When all is said and done, what do I do? I am terrified that I will slip back into my life of day-by-day. I am terrified that the pace of life will pick up. I am terrified that I will forget to reflect and appreciate.
I want to keep life slow. I want to live in the moment and I want to remember.
I am so very glad that I have my stories to look back on to remind me what I have been through. Although, I have yet to go back and read any story. It is almost too painful. My history through this journey is not a place I want to return to – but I am torn that I don’t want to forget.
It is so easy to get ahead of myself and think “it’s over”. I still have two more chemos and Neulastas to go… It is so easy to slip into “future-thinking” mode. I can’t help but think that is dangerous as I lose perspective on here and now.
Here and now is so important. I didn’t used to have anything but here and now – and life was simple, pure, tranquil. It’s when I start future planning that things speed up and I miss the joy and beauty of the moment. I have to stay in the now.
But I can’t help but think, “what’s next?” When will I go back to work? When will I be able to return to fitness? When will I be able to ride my bike, to breathe deeply, to run?
When will the cancer return?
Dad survived 15 years after his cancer. At least. He never talked about it being scary. He never talked about the pain, or the sickness, or the limitations it caused. His face was disfigured after his surgery. He had his parotid gland removed and part of his jaw so he always had a concave look on the right side of his face afterwards. Why did he never talk about it? Or did he, and I never listened? I think my Mom was more worried than he was. I never appreciated what he had gone through until this very moment. I wish I had asked him more questions. Was he a very brave man – or just not a good talker?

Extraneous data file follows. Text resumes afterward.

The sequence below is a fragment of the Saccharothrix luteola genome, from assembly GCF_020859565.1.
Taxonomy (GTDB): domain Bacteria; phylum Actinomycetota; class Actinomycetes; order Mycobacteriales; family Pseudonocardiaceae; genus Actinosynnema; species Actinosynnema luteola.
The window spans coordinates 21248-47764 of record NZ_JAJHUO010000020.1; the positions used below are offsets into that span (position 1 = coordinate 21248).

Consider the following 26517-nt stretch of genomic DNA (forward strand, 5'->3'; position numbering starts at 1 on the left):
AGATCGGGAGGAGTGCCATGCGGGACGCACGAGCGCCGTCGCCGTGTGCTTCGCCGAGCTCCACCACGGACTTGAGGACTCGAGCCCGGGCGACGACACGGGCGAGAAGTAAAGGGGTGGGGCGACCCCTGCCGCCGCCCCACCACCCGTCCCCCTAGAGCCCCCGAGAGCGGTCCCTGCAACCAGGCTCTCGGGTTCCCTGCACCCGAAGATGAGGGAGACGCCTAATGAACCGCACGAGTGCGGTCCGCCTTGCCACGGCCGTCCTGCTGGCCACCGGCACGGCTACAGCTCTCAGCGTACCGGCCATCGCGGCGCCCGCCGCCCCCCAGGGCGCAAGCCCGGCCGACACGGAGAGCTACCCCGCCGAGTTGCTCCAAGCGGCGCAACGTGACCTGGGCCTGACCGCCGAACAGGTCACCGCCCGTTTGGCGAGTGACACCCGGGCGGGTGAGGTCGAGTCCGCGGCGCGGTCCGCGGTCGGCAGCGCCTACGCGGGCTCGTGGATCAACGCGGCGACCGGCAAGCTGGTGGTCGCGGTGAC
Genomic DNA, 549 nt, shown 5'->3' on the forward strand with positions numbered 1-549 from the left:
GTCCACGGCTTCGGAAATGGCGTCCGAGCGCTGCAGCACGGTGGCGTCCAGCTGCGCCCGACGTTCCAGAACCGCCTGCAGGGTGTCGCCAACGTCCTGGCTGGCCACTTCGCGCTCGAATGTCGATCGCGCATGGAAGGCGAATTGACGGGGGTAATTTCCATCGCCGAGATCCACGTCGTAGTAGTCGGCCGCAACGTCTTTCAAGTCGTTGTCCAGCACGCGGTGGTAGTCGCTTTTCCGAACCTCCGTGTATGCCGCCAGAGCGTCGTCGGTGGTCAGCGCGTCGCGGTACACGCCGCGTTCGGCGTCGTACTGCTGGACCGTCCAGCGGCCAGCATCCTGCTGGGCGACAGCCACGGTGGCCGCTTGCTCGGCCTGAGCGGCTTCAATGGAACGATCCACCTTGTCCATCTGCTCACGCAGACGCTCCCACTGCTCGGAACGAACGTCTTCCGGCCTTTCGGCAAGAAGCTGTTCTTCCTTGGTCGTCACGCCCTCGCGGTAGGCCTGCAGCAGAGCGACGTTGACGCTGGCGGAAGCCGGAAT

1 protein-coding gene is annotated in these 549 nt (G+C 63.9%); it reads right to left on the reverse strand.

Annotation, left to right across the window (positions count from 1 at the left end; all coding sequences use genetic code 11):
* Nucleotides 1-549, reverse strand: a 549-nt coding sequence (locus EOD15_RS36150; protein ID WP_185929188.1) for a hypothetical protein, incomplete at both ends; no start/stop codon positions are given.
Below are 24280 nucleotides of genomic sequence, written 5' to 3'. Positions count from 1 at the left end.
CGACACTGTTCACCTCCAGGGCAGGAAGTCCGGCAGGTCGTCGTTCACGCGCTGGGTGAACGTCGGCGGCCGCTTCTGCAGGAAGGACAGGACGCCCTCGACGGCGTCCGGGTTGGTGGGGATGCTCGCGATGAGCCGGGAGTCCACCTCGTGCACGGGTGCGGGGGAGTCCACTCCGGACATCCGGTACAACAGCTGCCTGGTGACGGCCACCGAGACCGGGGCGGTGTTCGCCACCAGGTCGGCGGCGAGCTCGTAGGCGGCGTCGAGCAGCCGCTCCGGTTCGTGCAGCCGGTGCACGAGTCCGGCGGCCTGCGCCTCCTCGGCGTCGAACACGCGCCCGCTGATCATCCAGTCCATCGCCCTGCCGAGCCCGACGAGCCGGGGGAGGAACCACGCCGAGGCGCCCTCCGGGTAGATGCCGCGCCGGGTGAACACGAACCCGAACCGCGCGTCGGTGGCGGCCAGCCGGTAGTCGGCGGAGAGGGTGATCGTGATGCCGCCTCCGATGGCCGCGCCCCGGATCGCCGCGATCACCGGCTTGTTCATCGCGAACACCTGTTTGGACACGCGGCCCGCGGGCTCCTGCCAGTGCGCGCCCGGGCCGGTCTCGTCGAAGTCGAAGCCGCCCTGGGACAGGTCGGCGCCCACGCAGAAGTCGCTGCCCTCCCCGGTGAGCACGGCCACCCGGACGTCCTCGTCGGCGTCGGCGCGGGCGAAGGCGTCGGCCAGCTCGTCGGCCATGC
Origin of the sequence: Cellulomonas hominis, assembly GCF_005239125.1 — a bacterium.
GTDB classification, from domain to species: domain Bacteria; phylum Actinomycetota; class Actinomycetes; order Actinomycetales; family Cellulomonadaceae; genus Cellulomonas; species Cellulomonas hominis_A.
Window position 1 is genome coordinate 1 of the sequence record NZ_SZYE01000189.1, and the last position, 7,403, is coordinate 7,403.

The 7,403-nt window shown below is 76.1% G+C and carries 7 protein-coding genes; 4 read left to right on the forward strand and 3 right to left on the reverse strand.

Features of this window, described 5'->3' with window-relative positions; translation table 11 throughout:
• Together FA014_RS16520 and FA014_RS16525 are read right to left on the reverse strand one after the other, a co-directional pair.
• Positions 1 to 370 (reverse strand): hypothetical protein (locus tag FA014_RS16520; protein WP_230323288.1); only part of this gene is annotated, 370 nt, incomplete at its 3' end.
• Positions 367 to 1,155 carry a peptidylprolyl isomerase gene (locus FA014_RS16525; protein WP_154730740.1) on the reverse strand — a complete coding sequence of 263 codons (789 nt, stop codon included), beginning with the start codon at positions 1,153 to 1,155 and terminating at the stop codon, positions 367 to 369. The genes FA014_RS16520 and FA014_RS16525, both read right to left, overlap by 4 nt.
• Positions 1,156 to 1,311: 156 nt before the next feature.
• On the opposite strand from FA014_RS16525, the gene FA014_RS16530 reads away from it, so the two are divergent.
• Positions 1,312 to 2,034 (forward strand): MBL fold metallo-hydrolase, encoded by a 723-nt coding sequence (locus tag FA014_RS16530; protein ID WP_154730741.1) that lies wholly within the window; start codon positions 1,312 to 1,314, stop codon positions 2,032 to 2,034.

When all is said and done – I have my life to be thankful for. And I have such wonderful family and friends to share it with. What is life when it cannot be shared?
I just recently heard about the passing of a friend’s brother. He had been struggling with cancer at approximately the same time as me. I survived – he didn’t. Why? My friend is now left without a brother. A family is left without a family member – a friend is left without a friend. I am still here. This gift of life is not given to everyone. This man’s passing made me realize even more intensely that “this” fight against cancer is not a game – it is real. I never did consider it a game, that’s not really what I mean. I must confess that I am not able to articulate the feeling I have that I survived and “he” did not. Is it guilt? Is it fear? Is it appreciation? Maybe all of those feelings wrapped up together. Maybe a bit of survivor’s guilt?
I am thankful my family and I have been given more time together – to grow older together – to enjoy each other for just a while longer. Today is a gift. Each day is a gift that I cannot take for granted. I brushed elbows with death, but it was not my turn. Not yet. And from now on, I will try to keep my elbows to myself.